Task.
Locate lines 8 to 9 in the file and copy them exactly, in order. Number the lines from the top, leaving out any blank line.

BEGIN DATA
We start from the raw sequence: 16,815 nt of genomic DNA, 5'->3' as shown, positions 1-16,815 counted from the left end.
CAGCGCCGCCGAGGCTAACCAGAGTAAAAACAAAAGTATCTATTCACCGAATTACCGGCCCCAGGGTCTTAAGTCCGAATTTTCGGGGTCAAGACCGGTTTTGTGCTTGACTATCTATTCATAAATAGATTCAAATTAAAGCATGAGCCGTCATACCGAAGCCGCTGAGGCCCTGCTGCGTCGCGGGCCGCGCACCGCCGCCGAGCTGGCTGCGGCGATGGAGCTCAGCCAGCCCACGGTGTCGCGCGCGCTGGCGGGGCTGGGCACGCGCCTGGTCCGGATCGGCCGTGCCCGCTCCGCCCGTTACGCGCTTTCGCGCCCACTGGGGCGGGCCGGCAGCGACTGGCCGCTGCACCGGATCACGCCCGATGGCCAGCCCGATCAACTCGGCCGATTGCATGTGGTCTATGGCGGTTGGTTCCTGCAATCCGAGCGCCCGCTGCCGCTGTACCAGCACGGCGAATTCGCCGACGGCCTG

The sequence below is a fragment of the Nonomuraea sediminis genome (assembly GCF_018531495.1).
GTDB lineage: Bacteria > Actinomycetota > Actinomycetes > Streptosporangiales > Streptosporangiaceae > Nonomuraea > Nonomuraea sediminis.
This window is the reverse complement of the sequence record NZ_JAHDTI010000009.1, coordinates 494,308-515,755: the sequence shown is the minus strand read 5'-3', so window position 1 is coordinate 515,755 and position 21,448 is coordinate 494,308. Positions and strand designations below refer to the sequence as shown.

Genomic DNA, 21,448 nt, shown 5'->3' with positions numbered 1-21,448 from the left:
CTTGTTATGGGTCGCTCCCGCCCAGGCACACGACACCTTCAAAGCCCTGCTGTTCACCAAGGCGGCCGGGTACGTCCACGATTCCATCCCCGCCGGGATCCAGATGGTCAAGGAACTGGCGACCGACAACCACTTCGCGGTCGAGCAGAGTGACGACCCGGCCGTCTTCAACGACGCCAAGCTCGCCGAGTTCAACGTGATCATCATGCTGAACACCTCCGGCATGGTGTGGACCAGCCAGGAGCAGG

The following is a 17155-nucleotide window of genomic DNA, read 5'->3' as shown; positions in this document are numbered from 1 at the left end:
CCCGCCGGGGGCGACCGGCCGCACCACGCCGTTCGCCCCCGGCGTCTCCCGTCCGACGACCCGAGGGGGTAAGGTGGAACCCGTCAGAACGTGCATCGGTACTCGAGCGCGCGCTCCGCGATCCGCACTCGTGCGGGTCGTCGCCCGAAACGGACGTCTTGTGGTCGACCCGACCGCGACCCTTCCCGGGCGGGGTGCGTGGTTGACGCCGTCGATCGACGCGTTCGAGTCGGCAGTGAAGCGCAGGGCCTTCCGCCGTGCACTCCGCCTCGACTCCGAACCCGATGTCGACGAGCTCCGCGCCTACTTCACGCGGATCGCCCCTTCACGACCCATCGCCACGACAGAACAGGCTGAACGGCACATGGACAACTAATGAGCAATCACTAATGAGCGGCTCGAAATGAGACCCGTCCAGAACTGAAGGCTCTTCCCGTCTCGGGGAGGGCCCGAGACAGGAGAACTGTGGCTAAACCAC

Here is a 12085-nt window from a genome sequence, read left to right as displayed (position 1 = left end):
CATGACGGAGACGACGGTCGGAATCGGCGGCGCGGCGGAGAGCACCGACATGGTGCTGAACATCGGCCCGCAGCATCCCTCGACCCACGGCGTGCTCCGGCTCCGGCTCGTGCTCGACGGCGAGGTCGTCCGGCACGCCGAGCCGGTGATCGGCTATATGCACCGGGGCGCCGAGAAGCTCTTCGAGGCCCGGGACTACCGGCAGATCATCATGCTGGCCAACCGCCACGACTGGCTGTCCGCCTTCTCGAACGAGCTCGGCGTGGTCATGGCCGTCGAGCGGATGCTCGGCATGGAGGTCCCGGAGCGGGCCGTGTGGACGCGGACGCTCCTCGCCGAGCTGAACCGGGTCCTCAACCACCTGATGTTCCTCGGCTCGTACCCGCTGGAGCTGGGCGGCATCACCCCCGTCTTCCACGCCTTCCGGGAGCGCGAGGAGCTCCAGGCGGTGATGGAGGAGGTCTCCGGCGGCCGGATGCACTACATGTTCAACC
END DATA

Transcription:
The following is a 17155-nucleotide window of genomic DNA, read 5'->3' as shown; positions in this document are numbered from 1 at the left end:
CCCGCCGGGGGCGACCGGCCGCACCACGCCGTTCGCCCCCGGCGTCTCCCGTCCGACGACCCGAGGGGGTAAGGTGGAACCCGTCAGAACGTGCATCGGTACTCGAGCGCGCGCTCCGCGATCCGCACTCGTGCGGGTCGTCGCCCGAAACGGACGTCTTGTGGTCGACCCGACCGCGACCCTTCCCGGGCGGGGTGCGTGGTTGACGCCGTCGATCGACGCGTTCGAGTCGGCAGTGAAGCGCAGGGCCTTCCGCCGTGCACTCCGCCTCGACTCCGAACCCGATGTCGACGAGCTCCGCGCCTACTTCACGCGGATCGCCCCTTCACGACCCATCGCCACGACAGAACAGGCTGAACGGCACATGGACAACTAATGAGCAATCACTAATGAGCGGCTCGAAATGAGACCCGTCCAGAACTGAAGGCTCTTCCCGTCTCGGGGAGGGCCCGAGACAGGAGAACTGTGGCTAAACCAC